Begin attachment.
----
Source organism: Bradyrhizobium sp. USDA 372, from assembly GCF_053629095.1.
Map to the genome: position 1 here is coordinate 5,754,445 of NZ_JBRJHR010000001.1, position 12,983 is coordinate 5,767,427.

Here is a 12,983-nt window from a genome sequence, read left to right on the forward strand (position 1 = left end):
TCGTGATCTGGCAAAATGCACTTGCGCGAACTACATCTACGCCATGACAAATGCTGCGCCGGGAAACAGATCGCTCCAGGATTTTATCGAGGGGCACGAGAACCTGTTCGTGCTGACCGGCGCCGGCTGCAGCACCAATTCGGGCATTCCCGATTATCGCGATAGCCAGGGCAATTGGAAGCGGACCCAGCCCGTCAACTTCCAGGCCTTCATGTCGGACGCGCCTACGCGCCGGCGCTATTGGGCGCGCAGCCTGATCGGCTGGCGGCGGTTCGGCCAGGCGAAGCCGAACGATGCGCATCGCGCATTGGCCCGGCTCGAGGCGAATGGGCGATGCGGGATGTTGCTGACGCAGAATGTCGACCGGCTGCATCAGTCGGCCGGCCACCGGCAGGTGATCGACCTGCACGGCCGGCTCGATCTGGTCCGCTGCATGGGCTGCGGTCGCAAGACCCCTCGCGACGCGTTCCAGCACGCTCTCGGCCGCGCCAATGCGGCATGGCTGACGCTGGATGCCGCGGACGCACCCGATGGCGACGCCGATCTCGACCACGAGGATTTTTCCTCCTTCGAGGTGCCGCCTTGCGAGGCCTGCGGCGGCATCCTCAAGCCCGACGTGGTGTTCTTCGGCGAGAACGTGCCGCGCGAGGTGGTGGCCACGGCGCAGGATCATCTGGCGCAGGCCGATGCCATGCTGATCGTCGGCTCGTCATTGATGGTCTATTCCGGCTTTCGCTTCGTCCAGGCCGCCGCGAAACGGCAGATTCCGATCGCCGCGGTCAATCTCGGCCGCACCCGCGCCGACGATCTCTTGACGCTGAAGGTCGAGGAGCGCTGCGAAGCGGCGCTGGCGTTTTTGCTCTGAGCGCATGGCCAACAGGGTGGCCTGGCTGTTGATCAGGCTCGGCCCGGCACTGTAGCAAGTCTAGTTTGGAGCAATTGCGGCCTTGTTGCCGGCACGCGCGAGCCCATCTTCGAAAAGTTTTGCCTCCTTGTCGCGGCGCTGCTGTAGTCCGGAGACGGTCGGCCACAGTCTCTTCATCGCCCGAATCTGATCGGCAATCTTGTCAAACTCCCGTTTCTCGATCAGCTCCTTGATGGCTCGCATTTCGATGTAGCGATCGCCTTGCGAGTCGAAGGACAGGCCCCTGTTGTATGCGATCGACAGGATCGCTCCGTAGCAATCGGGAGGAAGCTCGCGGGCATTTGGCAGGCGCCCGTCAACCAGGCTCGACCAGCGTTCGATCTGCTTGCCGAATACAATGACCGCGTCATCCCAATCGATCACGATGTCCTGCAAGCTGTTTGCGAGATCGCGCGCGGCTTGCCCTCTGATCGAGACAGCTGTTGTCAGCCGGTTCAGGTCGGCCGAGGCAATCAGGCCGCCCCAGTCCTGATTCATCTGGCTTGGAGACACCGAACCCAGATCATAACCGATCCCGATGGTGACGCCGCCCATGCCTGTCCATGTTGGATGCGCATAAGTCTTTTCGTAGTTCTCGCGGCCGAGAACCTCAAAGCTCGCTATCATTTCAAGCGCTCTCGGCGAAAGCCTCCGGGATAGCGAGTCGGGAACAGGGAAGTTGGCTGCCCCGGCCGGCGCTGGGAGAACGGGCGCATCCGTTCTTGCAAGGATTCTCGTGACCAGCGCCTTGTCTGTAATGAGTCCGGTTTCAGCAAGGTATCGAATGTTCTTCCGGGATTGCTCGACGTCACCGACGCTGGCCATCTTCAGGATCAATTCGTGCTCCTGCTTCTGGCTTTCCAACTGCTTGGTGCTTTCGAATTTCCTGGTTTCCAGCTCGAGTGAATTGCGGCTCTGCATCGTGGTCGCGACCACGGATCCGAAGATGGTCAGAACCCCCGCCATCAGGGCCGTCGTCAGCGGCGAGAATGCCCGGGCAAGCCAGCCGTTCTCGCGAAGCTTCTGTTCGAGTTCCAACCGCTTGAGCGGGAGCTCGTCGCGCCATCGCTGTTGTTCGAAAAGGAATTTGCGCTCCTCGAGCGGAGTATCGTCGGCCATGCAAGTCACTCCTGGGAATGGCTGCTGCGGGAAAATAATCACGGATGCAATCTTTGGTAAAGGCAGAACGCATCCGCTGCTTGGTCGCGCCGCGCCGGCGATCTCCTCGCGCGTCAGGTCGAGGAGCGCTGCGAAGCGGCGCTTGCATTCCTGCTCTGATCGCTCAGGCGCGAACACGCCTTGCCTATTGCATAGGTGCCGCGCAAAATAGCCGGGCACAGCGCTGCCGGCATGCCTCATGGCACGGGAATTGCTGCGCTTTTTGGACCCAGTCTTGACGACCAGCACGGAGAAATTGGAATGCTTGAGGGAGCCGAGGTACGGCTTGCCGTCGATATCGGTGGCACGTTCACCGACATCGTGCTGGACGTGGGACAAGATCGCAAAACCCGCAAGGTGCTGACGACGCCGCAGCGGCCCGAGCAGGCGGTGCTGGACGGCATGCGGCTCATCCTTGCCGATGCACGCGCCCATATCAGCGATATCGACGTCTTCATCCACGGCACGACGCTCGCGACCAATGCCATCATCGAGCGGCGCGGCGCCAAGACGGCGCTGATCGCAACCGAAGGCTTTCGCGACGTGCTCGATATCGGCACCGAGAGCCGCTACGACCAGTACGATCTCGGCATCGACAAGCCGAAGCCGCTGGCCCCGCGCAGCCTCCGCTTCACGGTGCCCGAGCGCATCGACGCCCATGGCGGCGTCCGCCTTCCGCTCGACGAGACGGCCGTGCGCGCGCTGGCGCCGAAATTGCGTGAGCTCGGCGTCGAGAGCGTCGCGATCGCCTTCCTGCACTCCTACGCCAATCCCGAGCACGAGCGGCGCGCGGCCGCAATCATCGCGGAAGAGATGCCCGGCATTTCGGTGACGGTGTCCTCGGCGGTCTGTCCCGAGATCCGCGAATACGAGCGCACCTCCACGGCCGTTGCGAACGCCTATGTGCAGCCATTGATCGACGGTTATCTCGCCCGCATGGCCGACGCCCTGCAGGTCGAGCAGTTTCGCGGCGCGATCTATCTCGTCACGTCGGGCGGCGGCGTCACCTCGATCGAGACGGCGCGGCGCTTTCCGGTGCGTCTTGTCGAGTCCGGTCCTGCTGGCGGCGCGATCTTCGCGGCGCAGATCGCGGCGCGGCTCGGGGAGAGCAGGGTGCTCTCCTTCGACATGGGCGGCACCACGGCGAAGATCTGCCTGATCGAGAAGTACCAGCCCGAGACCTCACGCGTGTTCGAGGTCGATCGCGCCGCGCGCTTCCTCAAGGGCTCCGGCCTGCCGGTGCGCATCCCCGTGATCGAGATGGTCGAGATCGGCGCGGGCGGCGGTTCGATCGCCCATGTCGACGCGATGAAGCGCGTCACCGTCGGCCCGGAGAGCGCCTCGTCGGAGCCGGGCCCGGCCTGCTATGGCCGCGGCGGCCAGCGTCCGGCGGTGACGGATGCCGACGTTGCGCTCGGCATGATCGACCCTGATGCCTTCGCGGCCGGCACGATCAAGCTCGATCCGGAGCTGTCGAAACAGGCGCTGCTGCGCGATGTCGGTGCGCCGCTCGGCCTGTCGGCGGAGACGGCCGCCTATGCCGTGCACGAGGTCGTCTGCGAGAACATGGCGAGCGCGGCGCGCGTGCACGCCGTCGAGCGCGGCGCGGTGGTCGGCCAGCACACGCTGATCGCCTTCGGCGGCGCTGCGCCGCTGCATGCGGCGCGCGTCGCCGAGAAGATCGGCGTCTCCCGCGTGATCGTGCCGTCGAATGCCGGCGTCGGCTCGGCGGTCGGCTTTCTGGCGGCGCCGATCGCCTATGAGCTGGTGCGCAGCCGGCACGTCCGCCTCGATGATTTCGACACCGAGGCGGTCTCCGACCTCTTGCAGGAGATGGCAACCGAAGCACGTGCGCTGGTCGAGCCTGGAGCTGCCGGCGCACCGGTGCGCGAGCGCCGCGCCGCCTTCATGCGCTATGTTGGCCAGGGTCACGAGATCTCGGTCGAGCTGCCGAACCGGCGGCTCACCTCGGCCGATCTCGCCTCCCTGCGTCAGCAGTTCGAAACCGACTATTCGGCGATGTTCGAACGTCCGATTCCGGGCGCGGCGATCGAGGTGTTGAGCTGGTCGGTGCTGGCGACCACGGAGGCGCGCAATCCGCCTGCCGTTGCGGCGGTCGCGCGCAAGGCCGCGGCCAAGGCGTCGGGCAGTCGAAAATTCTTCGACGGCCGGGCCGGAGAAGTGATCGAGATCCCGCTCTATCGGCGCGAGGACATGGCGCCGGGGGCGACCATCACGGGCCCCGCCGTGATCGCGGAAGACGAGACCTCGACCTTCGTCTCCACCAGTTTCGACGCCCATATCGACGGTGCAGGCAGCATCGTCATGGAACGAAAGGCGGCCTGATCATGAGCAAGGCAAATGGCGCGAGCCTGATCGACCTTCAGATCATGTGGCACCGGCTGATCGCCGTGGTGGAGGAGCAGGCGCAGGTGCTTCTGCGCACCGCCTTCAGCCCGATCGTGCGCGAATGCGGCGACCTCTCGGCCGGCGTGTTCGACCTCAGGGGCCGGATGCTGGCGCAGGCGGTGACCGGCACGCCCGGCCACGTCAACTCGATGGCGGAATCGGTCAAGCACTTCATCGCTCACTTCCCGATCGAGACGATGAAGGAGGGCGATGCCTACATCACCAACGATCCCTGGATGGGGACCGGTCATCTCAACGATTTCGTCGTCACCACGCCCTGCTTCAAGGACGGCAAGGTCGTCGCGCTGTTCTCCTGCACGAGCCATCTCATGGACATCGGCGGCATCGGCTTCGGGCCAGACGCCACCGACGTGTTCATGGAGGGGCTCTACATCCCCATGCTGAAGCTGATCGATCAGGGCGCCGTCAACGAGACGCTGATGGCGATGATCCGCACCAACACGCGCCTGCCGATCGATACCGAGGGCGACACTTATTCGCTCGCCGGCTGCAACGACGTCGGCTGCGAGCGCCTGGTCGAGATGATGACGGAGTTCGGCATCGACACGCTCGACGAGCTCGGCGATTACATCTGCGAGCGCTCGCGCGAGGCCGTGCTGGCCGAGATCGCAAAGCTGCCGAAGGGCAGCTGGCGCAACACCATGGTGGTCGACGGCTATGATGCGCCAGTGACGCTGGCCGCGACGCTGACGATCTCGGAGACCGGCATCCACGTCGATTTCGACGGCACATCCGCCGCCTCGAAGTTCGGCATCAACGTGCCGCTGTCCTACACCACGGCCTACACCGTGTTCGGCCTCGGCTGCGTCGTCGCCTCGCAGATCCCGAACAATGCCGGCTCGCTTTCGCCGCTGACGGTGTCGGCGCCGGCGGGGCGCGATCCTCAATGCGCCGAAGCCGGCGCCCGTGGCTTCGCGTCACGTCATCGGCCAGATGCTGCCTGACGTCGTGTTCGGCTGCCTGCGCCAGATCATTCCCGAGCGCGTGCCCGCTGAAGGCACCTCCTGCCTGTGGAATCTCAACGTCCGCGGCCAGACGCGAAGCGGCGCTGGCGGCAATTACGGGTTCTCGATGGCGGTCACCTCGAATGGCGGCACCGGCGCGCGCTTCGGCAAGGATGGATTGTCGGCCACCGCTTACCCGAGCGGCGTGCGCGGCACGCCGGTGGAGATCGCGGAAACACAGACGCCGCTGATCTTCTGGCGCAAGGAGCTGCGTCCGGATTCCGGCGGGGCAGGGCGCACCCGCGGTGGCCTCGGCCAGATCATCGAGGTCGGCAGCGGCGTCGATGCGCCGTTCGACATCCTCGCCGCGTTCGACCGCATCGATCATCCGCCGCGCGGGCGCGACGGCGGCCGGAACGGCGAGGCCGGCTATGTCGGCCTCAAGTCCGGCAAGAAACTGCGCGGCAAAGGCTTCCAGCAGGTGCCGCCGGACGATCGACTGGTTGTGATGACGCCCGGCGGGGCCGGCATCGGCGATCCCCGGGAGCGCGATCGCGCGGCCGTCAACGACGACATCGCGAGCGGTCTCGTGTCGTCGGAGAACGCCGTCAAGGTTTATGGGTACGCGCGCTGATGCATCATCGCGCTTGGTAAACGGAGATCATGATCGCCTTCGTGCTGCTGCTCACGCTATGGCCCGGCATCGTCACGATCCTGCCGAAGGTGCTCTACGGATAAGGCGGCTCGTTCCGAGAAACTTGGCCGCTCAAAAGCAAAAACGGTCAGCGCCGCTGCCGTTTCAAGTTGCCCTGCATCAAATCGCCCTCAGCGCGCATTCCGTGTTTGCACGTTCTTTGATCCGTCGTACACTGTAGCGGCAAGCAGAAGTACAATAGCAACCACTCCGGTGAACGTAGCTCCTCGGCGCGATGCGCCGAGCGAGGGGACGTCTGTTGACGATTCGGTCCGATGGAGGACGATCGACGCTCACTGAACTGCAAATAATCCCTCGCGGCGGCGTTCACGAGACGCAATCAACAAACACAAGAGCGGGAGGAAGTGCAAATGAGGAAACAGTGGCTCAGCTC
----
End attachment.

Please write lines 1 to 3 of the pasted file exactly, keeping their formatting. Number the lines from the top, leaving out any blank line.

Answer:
Source organism: Bradyrhizobium sp. USDA 372, from assembly GCF_053629095.1.
Map to the genome: position 1 here is coordinate 5,754,445 of NZ_JBRJHR010000001.1, position 12,983 is coordinate 5,767,427.

Here is a 12,983-nt window from a genome sequence, read left to right on the forward strand (position 1 = left end):